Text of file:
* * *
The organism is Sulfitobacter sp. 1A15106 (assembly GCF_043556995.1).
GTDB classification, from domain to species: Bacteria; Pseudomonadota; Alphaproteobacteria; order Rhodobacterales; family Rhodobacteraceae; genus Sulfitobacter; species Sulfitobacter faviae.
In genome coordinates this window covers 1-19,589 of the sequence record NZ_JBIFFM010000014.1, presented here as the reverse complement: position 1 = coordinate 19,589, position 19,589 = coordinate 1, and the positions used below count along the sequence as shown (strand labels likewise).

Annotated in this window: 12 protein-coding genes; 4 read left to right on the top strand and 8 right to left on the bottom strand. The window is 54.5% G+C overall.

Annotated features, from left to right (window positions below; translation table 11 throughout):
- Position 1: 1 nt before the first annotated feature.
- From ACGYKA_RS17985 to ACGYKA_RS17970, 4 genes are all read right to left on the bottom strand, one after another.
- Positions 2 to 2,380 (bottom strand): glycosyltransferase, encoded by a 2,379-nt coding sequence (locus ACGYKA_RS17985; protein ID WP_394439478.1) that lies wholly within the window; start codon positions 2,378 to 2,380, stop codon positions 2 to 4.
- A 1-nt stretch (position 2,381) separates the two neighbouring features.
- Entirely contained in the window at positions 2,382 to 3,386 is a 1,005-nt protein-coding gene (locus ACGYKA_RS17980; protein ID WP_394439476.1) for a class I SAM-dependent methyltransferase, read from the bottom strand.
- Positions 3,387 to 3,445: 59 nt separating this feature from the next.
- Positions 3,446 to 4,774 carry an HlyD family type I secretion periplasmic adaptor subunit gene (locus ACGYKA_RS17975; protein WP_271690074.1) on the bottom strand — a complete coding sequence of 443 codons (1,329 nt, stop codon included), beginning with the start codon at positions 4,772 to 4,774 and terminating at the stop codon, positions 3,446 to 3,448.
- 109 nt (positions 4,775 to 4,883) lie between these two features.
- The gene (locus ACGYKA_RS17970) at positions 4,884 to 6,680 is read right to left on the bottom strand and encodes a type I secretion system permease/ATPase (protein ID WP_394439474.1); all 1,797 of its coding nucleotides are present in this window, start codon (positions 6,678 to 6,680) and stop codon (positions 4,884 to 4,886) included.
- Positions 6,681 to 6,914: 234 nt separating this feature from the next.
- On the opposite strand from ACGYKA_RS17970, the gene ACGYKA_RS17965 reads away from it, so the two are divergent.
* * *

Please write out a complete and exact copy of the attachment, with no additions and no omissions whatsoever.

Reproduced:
The organism is Sulfitobacter sp. 1A15106 (assembly GCF_043556995.1).
GTDB classification, from domain to species: Bacteria; Pseudomonadota; Alphaproteobacteria; order Rhodobacterales; family Rhodobacteraceae; genus Sulfitobacter; species Sulfitobacter faviae.
In genome coordinates this window covers 1-19,589 of the sequence record NZ_JBIFFM010000014.1, presented here as the reverse complement: position 1 = coordinate 19,589, position 19,589 = coordinate 1, and the positions used below count along the sequence as shown (strand labels likewise).

Annotated in this window: 12 protein-coding genes; 4 read left to right on the top strand and 8 right to left on the bottom strand. The window is 54.5% G+C overall.

Annotated features, from left to right (window positions below; translation table 11 throughout):
- Position 1: 1 nt before the first annotated feature.
- From ACGYKA_RS17985 to ACGYKA_RS17970, 4 genes are all read right to left on the bottom strand, one after another.
- Positions 2 to 2,380 (bottom strand): glycosyltransferase, encoded by a 2,379-nt coding sequence (locus ACGYKA_RS17985; protein ID WP_394439478.1) that lies wholly within the window; start codon positions 2,378 to 2,380, stop codon positions 2 to 4.
- A 1-nt stretch (position 2,381) separates the two neighbouring features.
- Entirely contained in the window at positions 2,382 to 3,386 is a 1,005-nt protein-coding gene (locus ACGYKA_RS17980; protein ID WP_394439476.1) for a class I SAM-dependent methyltransferase, read from the bottom strand.
- Positions 3,387 to 3,445: 59 nt separating this feature from the next.
- Positions 3,446 to 4,774 carry an HlyD family type I secretion periplasmic adaptor subunit gene (locus ACGYKA_RS17975; protein WP_271690074.1) on the bottom strand — a complete coding sequence of 443 codons (1,329 nt, stop codon included), beginning with the start codon at positions 4,772 to 4,774 and terminating at the stop codon, positions 3,446 to 3,448.
- 109 nt (positions 4,775 to 4,883) lie between these two features.
- The gene (locus ACGYKA_RS17970) at positions 4,884 to 6,680 is read right to left on the bottom strand and encodes a type I secretion system permease/ATPase (protein ID WP_394439474.1); all 1,797 of its coding nucleotides are present in this window, start codon (positions 6,678 to 6,680) and stop codon (positions 4,884 to 4,886) included.
- Positions 6,681 to 6,914: 234 nt separating this feature from the next.
- On the opposite strand from ACGYKA_RS17970, the gene ACGYKA_RS17965 reads away from it, so the two are divergent.